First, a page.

Spatial Competition and Price Formation
We look at price formation in a retail setting, that is, companies set prices, and consumers either accept prices or go someplace else. In contrast to most other models in this context, we use a two-dimensional spatial structure for information transmission, that is, consumers can only learn from nearest neighbors. Many aspects of this can be understood in terms of generalized evolutionary dynamics. In consequence, we first look at spatial competition and cluster formation without price. This leads to establishment size distributions, which we compare to reality. After some theoretical considerations, which at least heuristically explain our simulation results, we finally return to price formation, where we demonstrate that our simple model with nearly no organized planning or rationality on the part of any of the agents indeed leads to an economically plausible price.
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- Per Bak & Simon F. Norrelykke & Martin Shubik, 1998.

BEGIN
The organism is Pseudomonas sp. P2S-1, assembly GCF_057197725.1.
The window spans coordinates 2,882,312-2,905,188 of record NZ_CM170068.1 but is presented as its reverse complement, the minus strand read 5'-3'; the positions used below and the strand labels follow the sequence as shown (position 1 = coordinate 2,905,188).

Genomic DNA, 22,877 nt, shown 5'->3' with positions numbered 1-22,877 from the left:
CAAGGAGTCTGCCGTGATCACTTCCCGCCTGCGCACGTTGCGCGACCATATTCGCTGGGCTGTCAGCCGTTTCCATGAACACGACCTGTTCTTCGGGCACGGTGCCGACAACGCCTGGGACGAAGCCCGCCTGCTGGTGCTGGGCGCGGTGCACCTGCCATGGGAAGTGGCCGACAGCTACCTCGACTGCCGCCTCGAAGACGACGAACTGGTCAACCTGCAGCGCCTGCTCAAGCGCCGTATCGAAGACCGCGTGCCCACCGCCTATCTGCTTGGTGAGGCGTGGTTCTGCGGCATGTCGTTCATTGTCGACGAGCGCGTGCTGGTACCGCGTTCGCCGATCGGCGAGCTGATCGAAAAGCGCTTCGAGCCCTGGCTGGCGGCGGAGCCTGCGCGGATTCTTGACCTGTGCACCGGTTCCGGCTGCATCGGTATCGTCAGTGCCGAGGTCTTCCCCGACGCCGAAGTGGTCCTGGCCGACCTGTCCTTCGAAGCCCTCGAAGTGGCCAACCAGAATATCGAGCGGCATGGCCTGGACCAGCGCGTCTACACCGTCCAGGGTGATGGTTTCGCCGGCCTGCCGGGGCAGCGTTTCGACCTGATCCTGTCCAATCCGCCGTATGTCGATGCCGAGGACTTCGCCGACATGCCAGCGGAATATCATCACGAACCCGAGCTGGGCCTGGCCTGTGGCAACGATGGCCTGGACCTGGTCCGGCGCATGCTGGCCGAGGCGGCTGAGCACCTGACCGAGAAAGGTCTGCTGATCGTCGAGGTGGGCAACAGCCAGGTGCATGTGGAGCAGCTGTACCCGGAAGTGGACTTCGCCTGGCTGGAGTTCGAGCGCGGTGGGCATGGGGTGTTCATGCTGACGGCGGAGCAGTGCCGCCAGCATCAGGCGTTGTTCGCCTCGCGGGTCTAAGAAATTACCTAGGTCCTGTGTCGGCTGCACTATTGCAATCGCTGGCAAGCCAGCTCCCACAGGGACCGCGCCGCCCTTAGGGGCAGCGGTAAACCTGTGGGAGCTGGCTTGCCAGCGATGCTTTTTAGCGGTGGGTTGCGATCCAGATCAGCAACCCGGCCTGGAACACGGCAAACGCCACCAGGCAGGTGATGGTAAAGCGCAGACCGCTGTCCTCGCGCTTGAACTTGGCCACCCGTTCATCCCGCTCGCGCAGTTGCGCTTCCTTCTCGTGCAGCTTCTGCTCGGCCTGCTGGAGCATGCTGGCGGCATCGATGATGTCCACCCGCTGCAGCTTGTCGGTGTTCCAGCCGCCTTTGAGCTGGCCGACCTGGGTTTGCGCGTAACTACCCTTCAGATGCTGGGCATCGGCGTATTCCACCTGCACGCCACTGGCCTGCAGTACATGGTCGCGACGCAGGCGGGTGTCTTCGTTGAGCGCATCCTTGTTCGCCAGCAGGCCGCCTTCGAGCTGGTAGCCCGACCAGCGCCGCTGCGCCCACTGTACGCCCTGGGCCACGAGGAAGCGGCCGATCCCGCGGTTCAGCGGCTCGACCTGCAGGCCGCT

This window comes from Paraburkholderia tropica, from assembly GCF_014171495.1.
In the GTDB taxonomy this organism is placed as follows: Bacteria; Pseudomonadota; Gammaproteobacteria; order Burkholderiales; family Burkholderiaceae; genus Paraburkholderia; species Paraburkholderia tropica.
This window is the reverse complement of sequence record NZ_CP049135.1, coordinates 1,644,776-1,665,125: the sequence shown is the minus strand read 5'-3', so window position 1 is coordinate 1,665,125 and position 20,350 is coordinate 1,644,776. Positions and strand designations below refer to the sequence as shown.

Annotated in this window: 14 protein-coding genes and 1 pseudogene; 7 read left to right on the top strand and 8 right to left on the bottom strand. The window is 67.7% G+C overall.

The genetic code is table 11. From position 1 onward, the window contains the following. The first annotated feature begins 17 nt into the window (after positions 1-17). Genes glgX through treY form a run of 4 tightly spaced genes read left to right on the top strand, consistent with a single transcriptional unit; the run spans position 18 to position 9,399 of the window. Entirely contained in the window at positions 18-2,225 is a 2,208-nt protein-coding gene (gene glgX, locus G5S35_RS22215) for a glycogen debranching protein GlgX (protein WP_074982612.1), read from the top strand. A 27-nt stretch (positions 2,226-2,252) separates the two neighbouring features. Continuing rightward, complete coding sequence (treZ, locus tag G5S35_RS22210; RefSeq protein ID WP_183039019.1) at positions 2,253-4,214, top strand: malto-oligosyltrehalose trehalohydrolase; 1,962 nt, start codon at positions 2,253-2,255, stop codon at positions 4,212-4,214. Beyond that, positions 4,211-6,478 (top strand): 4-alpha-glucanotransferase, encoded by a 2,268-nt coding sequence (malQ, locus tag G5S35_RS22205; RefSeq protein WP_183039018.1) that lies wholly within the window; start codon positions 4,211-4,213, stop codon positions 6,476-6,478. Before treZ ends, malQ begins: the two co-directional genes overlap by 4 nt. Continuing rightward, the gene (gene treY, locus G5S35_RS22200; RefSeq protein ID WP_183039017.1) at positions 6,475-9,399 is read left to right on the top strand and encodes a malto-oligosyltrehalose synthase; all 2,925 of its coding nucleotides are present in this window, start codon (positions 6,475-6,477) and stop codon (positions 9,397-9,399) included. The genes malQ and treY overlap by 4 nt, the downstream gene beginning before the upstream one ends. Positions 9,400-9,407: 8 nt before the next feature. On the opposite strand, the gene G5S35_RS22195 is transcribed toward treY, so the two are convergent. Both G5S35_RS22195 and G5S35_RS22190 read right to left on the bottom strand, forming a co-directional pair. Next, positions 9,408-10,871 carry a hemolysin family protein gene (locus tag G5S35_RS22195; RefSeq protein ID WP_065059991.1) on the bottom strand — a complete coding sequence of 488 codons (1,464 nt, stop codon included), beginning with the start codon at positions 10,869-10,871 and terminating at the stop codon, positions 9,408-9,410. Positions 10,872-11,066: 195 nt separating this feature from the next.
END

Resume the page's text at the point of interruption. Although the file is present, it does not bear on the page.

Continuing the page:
"The Dynamics of Money,"
Research in Economics
98-11-102e, Santa Fe Institute.
- Stanley, Michael H. R. & Buldyrev, Sergey V. & Havlin, Shlomo & Mantegna, Rosario N. & Salinger, Michael A. & Eugene Stanley, H., 1995. "Zipf plots and the size distribution of firms," Economics Letters, Elsevier, vol. 49(4), pages 453-457, October.
- Hehenkamp, Burkhard, 2002. "Sluggish Consumers: An Evolutionary Solution to the Bertrand Paradox," Games and Economic Behavior, Elsevier, vol. 40(1), pages 44-76, July.
- Kiyotaki, Nobuhiro & Wright, Randall, 1989. "On Money as a Medium of Exchange," Journal of Political Economy, University of Chicago Press, vol. 97(4), pages 927-954, August.
- Burkhard Hehenkamp & Wolfgang Leininger, 1999. "A note on evolutionary stability of Bertrand equilibrium," Journal of Evolutionary Economics, Springer, vol. 9(3), pages 367-371.
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